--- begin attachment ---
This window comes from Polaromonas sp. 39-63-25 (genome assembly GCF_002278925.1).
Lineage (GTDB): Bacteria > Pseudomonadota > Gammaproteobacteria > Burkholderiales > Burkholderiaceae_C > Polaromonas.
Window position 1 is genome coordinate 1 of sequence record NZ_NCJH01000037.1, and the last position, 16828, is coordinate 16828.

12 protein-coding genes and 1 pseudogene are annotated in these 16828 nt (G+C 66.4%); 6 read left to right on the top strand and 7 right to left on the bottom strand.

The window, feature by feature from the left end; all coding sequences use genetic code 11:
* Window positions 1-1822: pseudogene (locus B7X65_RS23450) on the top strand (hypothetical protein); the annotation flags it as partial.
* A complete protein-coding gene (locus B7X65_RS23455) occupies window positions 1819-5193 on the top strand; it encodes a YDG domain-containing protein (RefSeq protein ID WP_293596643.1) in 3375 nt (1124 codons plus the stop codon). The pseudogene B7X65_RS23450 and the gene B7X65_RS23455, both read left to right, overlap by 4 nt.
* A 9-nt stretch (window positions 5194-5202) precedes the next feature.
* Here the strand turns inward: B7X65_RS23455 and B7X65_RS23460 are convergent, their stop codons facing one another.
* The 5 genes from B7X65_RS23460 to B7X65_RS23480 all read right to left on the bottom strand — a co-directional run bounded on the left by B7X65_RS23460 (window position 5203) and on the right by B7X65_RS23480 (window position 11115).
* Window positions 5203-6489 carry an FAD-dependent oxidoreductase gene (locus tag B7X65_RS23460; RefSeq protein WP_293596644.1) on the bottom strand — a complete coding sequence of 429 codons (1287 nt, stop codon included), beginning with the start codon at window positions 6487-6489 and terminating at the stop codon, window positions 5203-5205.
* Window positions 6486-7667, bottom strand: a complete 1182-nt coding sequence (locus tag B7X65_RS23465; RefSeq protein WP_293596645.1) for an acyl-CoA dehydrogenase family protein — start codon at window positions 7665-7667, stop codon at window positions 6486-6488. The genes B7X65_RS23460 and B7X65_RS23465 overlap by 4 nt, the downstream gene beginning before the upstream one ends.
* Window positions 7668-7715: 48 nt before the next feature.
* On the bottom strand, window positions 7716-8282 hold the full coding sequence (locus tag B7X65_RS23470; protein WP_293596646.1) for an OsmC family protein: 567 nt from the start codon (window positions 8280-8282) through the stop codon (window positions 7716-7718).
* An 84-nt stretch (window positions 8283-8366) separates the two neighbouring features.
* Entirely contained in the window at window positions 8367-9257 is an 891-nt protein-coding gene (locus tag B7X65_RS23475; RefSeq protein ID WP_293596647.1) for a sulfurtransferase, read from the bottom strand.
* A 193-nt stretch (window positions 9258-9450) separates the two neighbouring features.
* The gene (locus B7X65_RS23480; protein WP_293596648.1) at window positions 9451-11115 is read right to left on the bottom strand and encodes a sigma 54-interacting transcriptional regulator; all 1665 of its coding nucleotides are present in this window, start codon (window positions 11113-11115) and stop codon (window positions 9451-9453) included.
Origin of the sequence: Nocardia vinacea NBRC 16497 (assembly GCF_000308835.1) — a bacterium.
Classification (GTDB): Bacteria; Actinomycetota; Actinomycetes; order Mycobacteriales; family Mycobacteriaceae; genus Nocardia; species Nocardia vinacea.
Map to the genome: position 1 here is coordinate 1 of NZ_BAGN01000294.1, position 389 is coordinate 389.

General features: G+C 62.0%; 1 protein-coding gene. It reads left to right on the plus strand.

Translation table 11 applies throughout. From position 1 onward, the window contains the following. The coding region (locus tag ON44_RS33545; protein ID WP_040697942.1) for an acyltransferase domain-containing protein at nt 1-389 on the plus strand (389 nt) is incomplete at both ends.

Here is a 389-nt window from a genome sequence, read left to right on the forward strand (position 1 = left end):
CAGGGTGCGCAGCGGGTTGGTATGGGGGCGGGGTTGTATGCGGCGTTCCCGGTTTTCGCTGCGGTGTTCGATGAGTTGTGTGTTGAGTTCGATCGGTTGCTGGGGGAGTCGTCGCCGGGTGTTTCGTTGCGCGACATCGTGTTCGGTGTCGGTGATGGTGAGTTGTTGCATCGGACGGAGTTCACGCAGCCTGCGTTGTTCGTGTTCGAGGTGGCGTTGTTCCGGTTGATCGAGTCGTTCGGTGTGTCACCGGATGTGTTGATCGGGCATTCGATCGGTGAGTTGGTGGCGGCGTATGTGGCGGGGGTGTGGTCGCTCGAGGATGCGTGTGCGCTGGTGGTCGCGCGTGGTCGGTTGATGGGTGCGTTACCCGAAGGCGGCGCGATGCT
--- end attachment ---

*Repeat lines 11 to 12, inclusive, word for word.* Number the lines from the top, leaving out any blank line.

* Window positions 5203-6489 carry an FAD-dependent oxidoreductase gene (locus tag B7X65_RS23460; RefSeq protein WP_293596644.1) on the bottom strand — a complete coding sequence of 429 codons (1287 nt, stop codon included), beginning with the start codon at window positions 6487-6489 and terminating at the stop codon, window positions 5203-5205.
* Window positions 6486-7667, bottom strand: a complete 1182-nt coding sequence (locus tag B7X65_RS23465; RefSeq protein WP_293596645.1) for an acyl-CoA dehydrogenase family protein — start codon at window positions 7665-7667, stop codon at window positions 6486-6488. The genes B7X65_RS23460 and B7X65_RS23465 overlap by 4 nt, the downstream gene beginning before the upstream one ends.